Want a mixed flock of laying hens?

Georgia Nana

Chirping
8 Years
Jul 13, 2011
156
4
93
Kathleen, Georgia
We are moving to the country and want to order hatchery chicks. We are planning to sell/give away the eggs, and are planning to buy about 24-30 chicks...haven't decided about a roo yet. Which breed would be best to co-exist in a mixed flock?
Requirements are: Healthy, Docile (or at least quiet), seldom broody, Large (At least some large) eggs, Frequent eggs, cold-hardy, heat tolerant. EE's are definitely a must have, but for the rest??
Suggestions would be Welcome!!
 

chicknadventure

Songster
7 Years
Apr 3, 2012
404
3
108
southeast
I dont know broodiness but my black copper marans and my dominique are my 2 sweetest chickens by far. But the real ameraucanas are gorgeous! And i am getting some of those soon to add to my mixed flock.
 

Stephanie739

Songster
8 Years
Oct 7, 2011
1,483
19
143
Leghorns lay a lot of big eggs and won't go broody. I also love my red sex links, golden comets. They are very sweet, and docile. They also lay many big brown eggs.
 

Sweetlilbaby

Songster
7 Years
Apr 19, 2012
1,454
33
153
Tacoma Washington
at my moms is my mixed flock of RIRs, Marans, And Leghorns. That way there is a mix of white and brown eggs. Hand raised from chicks they are sweet with people, My 1 year old nephew has picked up the chickens and walked around with them. He goes in with the rooster to pet him (like he's a dog). It's a leghorn rooster.
Good luck!
 

Illia

Crazy for Colors
10 Years
Oct 19, 2009
16,240
224
336
Forks, WA
I would highly recommend also looking around for local breeders who offer French Marans. Could be Black Copper or Blue Copper or Wheaten or Blue Wheaten are the best choices, but either way, they're dependable layers of huge good to super dark reddish brown eggs, they're very docile, friendly, cold and heat hardy, and depending on strain are seldom to moderately broody. I prefer a little broodiness in there, but, I like self-sufficiency and not relying on buying new chicks every year, plus they're cheaper than an incubator and brooder.
 

Georgia Nana

Chirping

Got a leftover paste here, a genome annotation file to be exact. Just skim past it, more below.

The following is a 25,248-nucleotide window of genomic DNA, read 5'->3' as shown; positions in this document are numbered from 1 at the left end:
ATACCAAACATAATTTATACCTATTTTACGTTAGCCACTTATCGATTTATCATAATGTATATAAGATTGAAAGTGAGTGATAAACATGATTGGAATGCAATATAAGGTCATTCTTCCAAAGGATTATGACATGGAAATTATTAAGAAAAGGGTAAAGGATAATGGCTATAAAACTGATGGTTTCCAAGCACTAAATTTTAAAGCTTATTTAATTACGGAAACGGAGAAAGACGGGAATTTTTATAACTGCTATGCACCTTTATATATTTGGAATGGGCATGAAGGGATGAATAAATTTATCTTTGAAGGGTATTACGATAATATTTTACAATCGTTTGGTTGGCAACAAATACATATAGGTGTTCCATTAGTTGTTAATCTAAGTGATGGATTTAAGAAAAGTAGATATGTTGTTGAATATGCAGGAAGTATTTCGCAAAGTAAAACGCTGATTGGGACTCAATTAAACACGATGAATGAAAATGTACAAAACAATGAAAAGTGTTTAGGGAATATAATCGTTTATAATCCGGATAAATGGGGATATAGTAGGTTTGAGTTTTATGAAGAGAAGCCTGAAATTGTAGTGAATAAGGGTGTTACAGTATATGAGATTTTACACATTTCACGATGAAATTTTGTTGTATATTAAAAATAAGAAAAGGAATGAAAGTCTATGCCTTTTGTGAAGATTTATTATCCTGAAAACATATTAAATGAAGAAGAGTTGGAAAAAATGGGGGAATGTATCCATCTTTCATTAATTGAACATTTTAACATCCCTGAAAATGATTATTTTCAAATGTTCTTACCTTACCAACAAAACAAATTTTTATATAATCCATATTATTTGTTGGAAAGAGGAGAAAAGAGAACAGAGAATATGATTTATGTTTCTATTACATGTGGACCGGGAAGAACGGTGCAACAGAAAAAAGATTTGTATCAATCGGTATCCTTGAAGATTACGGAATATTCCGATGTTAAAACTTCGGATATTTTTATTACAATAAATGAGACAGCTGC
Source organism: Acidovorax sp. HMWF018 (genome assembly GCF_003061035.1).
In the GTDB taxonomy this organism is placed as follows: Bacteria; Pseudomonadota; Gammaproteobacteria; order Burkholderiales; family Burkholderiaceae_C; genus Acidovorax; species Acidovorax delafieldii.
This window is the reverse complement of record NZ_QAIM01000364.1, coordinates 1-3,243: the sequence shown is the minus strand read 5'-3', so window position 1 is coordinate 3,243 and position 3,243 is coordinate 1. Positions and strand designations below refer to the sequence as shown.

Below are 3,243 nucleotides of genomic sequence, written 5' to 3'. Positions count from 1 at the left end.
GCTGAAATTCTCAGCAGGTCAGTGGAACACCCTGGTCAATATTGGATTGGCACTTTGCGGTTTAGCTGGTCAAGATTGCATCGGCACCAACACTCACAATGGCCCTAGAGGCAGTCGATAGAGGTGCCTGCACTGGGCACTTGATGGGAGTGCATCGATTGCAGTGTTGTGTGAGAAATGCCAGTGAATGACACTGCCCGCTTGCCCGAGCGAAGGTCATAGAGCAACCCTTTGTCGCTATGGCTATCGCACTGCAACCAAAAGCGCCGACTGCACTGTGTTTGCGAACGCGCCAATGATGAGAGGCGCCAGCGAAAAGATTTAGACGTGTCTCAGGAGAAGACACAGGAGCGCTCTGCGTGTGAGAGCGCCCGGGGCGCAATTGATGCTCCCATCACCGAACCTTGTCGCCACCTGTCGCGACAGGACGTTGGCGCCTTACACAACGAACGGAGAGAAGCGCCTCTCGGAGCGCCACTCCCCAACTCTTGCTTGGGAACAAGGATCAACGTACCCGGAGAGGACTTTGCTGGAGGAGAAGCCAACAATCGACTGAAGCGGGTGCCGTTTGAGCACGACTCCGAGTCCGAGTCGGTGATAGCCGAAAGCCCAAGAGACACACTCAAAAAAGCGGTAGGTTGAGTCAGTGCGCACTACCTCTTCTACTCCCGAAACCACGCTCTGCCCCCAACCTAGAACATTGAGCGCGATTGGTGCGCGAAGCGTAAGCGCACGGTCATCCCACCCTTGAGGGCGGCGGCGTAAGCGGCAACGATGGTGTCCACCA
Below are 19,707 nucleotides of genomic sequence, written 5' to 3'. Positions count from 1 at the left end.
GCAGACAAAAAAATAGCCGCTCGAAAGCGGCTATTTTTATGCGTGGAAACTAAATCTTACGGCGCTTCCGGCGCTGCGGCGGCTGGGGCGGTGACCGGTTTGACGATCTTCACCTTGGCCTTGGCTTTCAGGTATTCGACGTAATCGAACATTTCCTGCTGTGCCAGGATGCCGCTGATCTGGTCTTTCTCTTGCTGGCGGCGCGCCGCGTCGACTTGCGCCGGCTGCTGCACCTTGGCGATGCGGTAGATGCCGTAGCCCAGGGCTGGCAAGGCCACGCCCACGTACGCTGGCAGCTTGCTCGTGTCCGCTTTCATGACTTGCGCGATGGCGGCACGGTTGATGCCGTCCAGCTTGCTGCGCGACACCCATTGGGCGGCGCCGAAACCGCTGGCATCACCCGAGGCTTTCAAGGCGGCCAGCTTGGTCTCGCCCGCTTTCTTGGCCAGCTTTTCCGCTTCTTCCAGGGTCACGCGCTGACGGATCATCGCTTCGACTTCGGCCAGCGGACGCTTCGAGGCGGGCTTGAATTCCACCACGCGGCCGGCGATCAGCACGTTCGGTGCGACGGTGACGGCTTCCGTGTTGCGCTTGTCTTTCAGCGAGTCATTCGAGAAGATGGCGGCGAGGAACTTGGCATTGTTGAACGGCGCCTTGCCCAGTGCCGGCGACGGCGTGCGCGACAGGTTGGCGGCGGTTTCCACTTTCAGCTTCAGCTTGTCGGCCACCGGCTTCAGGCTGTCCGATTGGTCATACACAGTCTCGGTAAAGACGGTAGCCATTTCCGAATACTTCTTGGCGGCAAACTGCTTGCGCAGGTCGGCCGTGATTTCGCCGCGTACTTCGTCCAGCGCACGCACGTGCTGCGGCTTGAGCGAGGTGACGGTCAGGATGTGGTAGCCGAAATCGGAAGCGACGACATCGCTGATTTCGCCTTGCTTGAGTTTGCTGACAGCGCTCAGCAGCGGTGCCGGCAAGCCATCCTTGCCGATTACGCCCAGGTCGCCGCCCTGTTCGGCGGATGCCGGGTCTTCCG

8 Years
Jul 13, 2011
156
4
93
Kathleen, Georgia
What about hatchery chicks? Buy the whole flock at the same time so that everybody is the same age and then I can close the flock until it is time to rotate with "young blood"?
 

dretd

Crowing
10 Years
Apr 14, 2009
2,141
240
251
Ft Collins, CO
Hope its not too late to add to your list. None of my hens are aggressive although some are more friendly than others.

My favorite breeds so far have been:
Brahmas--I have a Light and a Dark. They are very large (8-9 lbs) and friendly and my oldest is 3 and still not broody. If I could only have 1 breed, I think I might go with this one.
Barred Rock--flock mistress, best egg layer of the heritage breeds I have (size plus frequency) will always keep one in my flock.
EE (aka hatchery Americana)-- great personality lays a Jumbo egg every other day but only tinted, no blue color gene
Welsummer- Excellent egg layer of large to extra large dark colored eggs. Not as friendly as the others but folks love the spotty dark eggs. Very good forager.

Salmon Faverolles-- I would consider this the sweetest of all my chickens. She follows you around and cuddles. Eggs are medium although she is just at a year so they may get to large. The problem I have with her is that her muffs are so large she cant see well and is prone to panic when any of the other chickens come along. That leads them to pick on her just because they can. I feel really sorry for her. If you want a flock of extremely sweet chickens I would go with Faverolles but I won't replace her because she doesn't integrate into the flock well.

Wont be replacing:
Speckled Sussex: they are very nice chickens but they go broody and can be mean girls to the other chickens (especially my poor Faverolles). They lay a medium egg. They are the largest of the Heritage breeds by far (meatiest) 7 lbs so if you want large as in eating, this breed might be for you.

Other friends have sex links and Buff Orpingtons and have been very happy with them although the BOs tend to go broody a lot.

If you are going to keep a rooster around, You may want to consider the size. The Leghorns are nice because they are light weight and won't rip up your hens nearly as much. I have a Brahma/sexlink cross and he is about 8-9 lbs and the poor girls can get pretty squished when he mounts. I wans't going to keep him but he is very good at searching the skies for hawks and calls the girls over when he finds food, its charming to watch.
 

New posts New threads Active threads

Top Bottom